At 00.22 -0700 97-08-24, Einar Stefferud wrote:
> In the interests of proper Internationalization, I have some specific
> suggestions for improvement of the grammar and semantics of the new
> proposed text...
Here is the new text after Einar's changes:
Handling of URLs containing inappropriate characters
Some URLs may contain characters that are inappropriate for an
RFC 822 header, either because the URL itself has an incorrect
syntax or the URL syntax standard has been changed to allow
characters not previously allowed in MIME headers. To include
such a URL in a mail header, an implementation can either (a)
arrange so that the URL becomes correctly formatted or (b)
encode the header using the encoding method described in RFC
Method (a) MUST be applied to the URL both in Content-
Location headers and in body text. It MUST NOT be reversed by
receiving mailers before matching hyperlinks to body parts.
Method (b) MUST not be applied to the URL in the HTML text and
MUST be reversed by receiving clients before comparing
hyperlinks in body text to URLs in Content-Location headers.
Method (a) is not always easy. It MUST include cooperation
with the author and the software used to produce the faulty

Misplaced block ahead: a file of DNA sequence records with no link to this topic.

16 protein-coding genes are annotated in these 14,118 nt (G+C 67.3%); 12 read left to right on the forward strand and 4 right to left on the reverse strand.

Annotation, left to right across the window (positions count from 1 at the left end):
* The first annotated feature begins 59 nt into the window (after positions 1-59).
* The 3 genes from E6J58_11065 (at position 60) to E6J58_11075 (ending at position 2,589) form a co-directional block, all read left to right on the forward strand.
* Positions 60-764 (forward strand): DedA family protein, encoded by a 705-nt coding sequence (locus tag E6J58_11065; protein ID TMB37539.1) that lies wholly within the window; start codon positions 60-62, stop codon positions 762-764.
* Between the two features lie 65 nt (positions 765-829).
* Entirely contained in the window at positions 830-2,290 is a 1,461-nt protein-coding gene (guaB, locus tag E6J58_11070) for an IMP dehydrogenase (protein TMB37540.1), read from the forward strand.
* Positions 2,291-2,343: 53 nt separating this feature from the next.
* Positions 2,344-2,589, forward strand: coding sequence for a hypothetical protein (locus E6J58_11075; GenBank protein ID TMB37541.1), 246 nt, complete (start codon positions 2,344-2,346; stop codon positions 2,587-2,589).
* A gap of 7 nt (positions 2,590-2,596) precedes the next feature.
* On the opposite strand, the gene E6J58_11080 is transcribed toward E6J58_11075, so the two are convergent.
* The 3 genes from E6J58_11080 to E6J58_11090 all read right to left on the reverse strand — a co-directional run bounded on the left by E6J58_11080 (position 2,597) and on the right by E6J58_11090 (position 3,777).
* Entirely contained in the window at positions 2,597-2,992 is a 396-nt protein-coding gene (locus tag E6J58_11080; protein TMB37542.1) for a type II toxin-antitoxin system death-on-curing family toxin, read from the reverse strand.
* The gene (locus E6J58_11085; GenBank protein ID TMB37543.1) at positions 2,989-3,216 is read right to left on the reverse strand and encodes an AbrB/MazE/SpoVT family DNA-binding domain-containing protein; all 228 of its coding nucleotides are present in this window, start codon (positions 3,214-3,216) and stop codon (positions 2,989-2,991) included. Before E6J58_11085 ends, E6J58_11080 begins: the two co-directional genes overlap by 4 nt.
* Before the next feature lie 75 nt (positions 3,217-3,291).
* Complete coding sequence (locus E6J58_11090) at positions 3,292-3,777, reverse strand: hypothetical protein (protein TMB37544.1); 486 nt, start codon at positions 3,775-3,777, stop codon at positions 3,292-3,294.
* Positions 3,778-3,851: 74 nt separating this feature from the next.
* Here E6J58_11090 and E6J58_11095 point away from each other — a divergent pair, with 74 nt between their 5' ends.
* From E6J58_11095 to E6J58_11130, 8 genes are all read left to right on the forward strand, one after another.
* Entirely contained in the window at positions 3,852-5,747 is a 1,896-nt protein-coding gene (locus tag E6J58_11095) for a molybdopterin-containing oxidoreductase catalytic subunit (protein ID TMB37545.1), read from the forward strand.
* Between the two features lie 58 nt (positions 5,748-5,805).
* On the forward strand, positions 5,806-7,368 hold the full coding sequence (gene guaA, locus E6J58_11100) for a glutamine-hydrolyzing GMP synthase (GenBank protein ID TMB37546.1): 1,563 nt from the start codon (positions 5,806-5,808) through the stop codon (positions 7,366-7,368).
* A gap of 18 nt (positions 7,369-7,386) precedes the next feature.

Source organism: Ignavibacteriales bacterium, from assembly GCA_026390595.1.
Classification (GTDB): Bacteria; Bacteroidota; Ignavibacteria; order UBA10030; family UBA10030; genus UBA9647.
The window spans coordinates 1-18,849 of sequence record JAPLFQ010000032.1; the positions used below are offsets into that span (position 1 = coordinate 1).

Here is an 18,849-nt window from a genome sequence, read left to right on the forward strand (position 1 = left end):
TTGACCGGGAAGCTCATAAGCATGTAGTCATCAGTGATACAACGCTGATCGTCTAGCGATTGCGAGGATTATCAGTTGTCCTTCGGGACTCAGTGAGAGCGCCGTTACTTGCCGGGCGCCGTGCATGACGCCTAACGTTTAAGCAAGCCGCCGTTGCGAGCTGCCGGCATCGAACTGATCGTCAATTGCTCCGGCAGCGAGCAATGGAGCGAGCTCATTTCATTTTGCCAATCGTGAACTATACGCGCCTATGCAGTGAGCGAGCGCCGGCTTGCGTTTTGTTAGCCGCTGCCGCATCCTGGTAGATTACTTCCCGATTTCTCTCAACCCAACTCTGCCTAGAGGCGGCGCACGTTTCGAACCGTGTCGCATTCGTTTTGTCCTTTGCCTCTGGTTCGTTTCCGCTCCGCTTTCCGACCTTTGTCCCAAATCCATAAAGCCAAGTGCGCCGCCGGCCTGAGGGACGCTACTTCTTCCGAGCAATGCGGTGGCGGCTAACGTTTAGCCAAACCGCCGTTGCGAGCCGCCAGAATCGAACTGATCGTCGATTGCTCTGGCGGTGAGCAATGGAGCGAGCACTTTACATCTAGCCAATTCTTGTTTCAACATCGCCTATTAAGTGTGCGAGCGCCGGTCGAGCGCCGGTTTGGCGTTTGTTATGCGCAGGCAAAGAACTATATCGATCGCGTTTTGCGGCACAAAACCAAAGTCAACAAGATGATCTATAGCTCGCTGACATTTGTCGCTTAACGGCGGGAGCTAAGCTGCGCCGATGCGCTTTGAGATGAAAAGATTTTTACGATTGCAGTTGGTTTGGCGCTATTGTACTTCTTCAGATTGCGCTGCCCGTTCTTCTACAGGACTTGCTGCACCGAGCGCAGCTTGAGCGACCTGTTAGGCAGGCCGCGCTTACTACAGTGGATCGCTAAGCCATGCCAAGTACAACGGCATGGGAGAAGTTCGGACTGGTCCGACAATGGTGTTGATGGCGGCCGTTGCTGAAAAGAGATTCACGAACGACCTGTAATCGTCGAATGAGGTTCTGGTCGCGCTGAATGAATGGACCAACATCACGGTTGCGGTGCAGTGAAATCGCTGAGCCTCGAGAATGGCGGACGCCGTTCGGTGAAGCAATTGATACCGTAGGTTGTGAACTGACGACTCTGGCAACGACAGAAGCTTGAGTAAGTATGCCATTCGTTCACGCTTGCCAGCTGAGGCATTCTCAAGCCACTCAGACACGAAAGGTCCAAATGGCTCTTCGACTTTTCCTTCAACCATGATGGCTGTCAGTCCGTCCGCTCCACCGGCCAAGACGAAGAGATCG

URL. The encoding method of RFC 1738 can cause a correct URL
to become faulty if not changed the right way. Changing the
URL of documents already available on the Internet or an
Intranet can invalidate existing links to the changed
document. Changing the HTML body can also invalidate message
integrity checks. For these reasons, this standard only
recommends method (b).
With method (b), the charset parameter value US-ASCII can be
used, or, if the URL contains octets outside of the 7-bit
range, "UKNOWN-8BIT" [RFC 1428] or "UTF-8" may be appropriate.
Note that for the MHTML processing of (matching URLs in body
text to URL in) Content-Location headers the choice of
character encoding need not be the "correct" choice. It need
only be a choice which, after reversal of the encoding by the
receiving mailer, returns the same octet string as before the
The only thing I am not sure I agree with in this text is the
statement at the end of the fourth paragraph: "For these reasons,
this standard only recommends method (b)".
It seems rather funny to say that a standard only recommends
keeping errors in using another standard, and does not recommend
correcting those errors.
Possibly, we are seeing this from a different viewpoint.
If you see it from the viewpoint of a mailer which is asked to
forward existing HTML text, choice (b) is the right one.
If, however, we see it from the viewpoint of an author who
wants to create and send correctly formatted messages, choice
(a) may be the right choice. And if this author is creating the
HTML text in conjunction with sending it, the problems with
choice (a) are not so serious. Telling the author "your HTML
is not quite correct, but will still probably work. Do you
want to correct it or send it as it is?" does not seem to me
to be something which we do *not* recommend. It is too much
encroaching on the freedom of the software designer!
Jacob Palme <[log in to unmask]> (Stockholm University and KTH)
for more info see URL: http://www.dsv.su.se/~jpalme